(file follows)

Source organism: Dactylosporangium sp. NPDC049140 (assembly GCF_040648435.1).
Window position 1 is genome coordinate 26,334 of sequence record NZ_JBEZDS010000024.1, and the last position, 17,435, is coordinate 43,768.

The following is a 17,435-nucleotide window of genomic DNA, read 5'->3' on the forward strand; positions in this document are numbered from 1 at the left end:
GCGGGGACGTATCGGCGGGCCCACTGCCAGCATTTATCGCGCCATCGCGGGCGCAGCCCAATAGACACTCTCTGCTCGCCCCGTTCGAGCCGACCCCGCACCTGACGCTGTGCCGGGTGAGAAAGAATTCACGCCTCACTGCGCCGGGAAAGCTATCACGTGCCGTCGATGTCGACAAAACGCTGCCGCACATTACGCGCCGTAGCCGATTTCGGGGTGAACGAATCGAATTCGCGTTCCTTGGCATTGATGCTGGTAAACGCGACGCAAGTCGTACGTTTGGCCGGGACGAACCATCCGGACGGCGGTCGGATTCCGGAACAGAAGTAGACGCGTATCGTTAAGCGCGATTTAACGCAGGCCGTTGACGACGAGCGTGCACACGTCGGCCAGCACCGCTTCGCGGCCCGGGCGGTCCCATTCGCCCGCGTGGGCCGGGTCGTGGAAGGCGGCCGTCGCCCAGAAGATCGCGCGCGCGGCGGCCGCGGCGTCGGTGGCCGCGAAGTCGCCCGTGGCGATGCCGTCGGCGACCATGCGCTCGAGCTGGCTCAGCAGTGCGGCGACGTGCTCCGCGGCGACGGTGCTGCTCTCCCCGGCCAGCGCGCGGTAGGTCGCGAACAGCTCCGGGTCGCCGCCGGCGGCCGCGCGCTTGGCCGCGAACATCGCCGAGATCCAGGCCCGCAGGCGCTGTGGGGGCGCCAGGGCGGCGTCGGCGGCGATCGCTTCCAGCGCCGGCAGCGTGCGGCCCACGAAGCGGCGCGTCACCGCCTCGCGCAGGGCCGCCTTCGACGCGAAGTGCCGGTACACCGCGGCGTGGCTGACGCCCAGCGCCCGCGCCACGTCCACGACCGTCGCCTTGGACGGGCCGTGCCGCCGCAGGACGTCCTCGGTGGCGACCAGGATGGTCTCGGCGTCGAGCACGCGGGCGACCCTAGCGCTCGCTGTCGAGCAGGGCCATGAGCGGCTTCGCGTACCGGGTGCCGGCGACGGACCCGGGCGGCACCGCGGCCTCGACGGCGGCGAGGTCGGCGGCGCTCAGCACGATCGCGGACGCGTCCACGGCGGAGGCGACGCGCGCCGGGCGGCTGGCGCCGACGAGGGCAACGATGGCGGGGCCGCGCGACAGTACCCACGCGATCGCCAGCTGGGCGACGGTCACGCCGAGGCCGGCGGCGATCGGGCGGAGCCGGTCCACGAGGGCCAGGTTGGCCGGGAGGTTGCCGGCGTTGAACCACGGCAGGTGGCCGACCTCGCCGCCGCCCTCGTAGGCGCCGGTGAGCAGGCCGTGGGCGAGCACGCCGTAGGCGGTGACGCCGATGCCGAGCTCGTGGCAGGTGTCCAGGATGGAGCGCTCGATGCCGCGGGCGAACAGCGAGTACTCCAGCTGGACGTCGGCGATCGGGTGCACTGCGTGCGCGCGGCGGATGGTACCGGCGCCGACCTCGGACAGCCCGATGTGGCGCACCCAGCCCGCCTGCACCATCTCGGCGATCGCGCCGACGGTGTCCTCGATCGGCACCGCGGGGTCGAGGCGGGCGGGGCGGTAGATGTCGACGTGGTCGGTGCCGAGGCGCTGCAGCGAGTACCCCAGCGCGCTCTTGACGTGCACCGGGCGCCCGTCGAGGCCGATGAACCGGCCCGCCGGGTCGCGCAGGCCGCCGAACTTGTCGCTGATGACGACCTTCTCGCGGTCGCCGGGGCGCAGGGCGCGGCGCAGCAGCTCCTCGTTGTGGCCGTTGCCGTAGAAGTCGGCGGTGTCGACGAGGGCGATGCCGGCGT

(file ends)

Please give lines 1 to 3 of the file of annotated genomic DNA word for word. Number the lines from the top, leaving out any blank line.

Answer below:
Source organism: Dactylosporangium sp. NPDC049140 (assembly GCF_040648435.1).
Window position 1 is genome coordinate 26,334 of sequence record NZ_JBEZDS010000024.1, and the last position, 17,435, is coordinate 43,768.

The following is a 17,435-nucleotide window of genomic DNA, read 5'->3' on the forward strand; positions in this document are numbered from 1 at the left end: